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National S’mores Day 2015, Taco Tuesday, Indian Independence Day: Weekday Planner

National S’mores Day 2015, Taco Tuesday, Indian Independence Day: Weekday Planner

 

National S'mores Day

National S’mores Day

 

Top Picks for National S’mores Day

 

Summer’s quintessential dessert gets its due diligence on August 10, which just so happens to be National S’mores Day. In honor of the gooey occasion, we’ve rounded up some top picks for s’more supremacy around Chicago:

Likely the coolest, most awe-inducing interpretation of the almighty s’more can be found at Atwood, where chef Brian Millman cooks up his s’mores baked Alaska, served with housemade marshmallow and graham cracker ice cream. It’s a thorough reinvention of the fireside classic, appropriately torched to achieve the same kind of toasty marshmallow effect we all remember from camping. The dessert starts with a chocolate cake, topped with a scoop of that ice cream and surrounded by marshmallow fluff. It’s all bruleed before it gets accented with chocolate sauce, graham cracker crumbs, and flaked salt.

The only way to improve upon the comfort food aspect of a s’more is by transforming it into a pie. Baker Miller is doing just that this season, with their summertime s’mores pie. Served in a graham cracker crust (duh), the chocolate-based pie gets a heaping crown of smoked marshmallow, which gets nicely toasted to achieve a golden brown…………… CONTINUE:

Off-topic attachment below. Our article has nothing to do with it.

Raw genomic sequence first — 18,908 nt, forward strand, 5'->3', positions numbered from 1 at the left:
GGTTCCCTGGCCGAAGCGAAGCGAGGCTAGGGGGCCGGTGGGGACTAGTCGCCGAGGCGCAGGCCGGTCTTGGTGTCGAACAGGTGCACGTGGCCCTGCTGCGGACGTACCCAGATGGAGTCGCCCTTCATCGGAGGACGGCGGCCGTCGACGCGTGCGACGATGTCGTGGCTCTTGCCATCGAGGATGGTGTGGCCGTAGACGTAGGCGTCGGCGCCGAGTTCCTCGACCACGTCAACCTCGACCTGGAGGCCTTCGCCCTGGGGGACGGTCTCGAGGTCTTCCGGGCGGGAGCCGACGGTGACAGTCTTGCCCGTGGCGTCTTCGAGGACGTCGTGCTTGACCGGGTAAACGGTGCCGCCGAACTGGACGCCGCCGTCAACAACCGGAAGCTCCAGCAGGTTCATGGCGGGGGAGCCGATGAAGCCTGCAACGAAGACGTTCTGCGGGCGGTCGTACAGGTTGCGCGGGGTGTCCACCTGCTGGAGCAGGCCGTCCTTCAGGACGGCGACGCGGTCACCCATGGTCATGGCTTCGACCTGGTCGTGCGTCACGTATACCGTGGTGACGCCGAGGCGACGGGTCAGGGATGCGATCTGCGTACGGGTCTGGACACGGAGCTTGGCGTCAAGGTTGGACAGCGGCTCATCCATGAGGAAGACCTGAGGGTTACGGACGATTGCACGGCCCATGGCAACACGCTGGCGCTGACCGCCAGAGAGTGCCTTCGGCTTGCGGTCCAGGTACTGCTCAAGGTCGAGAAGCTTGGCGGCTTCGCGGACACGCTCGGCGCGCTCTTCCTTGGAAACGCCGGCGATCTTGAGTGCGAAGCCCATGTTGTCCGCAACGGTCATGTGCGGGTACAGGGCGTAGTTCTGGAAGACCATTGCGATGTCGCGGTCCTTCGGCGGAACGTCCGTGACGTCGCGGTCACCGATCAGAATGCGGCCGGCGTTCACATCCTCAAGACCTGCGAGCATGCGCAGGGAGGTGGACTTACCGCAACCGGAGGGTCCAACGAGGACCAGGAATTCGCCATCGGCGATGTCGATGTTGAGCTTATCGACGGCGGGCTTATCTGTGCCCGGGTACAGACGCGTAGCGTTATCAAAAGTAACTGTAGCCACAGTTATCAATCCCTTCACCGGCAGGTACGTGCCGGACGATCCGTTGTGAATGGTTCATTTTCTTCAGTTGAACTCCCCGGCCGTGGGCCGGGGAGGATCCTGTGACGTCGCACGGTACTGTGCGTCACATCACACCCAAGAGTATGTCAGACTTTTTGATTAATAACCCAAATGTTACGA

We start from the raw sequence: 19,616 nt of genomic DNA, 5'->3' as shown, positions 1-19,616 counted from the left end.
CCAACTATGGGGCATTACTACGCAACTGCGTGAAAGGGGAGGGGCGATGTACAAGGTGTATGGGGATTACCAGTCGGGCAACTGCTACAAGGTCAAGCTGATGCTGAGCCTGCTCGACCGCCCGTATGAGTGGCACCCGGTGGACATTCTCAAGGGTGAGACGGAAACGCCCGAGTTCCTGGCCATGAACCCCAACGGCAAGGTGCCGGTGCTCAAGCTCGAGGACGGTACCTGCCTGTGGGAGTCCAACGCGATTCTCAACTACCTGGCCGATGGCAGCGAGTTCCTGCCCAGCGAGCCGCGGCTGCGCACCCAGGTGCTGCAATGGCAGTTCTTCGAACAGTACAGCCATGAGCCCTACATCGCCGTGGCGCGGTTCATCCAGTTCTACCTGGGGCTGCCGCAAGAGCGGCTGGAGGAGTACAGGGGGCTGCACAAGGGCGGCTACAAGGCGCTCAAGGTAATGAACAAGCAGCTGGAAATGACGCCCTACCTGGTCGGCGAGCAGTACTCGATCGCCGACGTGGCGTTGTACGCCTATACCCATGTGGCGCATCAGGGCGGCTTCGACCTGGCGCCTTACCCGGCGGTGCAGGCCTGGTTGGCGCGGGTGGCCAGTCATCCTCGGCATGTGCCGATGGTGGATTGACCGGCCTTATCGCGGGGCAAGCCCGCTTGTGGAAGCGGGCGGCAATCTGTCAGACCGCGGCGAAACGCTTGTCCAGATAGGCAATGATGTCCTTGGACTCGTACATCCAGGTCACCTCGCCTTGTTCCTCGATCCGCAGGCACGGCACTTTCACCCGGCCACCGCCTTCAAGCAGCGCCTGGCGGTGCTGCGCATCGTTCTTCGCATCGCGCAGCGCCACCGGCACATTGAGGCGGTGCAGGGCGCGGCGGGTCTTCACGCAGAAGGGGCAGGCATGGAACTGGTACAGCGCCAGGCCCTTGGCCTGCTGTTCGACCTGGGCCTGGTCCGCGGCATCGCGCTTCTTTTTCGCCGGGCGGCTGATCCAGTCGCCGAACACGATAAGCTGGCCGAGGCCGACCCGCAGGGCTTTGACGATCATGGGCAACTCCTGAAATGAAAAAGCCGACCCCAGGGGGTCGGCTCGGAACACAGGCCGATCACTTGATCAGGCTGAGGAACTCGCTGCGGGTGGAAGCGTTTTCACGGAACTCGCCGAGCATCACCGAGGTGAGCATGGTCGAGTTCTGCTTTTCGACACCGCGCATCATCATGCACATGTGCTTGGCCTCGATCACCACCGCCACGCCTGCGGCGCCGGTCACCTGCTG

S’more appears to be a contraction of the phrase “some more”. The first recorded version of the recipe can be found in the publication Tramping and Trailing with the Girl Scouts of 1927.[3] Although the exact origin is unclear, reports on the group from as early as 1925 describe them.[4] Merriam-Webster marks 1974 as the first use of S’more,[1] though recipes for “Some Mores” are in various Girl Scout publications until at least 1973. However, a 1956 recipe uses the exact name (S’Mores), and lists the ingredients as “a sandwich of two graham crackers, toasted marshmallow and 1/2 chocolate bar”.[5] In 1968 Clarice Nelms provided the following recipe: Place a square of milk chocolate on a graham cracker. Toast a marshmallow and put on top of the chocolate, then a second graham cracker on top of the toasted marshmallow and squeeze and you will want “s’more”.[6] Still earlier references exist, such as the camp recipes section in the 1963 “Outing Activities and Winter Sports Guide” stating “By now, readers who watch their weight are probably rising in protest since none of these recipes could conceivably be called low calorie. But after all, camping trips are supposed to be fun. Why not relax, enjoy yourself, and have s’more?”[7] and the 1958 publication “Intramural and recreational sports for high school and college” makes reference to Marshmallow toasts and S’more hikes[8] as does its related predecessor, the “Intramural and Recreational Sports for Men and Women” published in 1949.[9]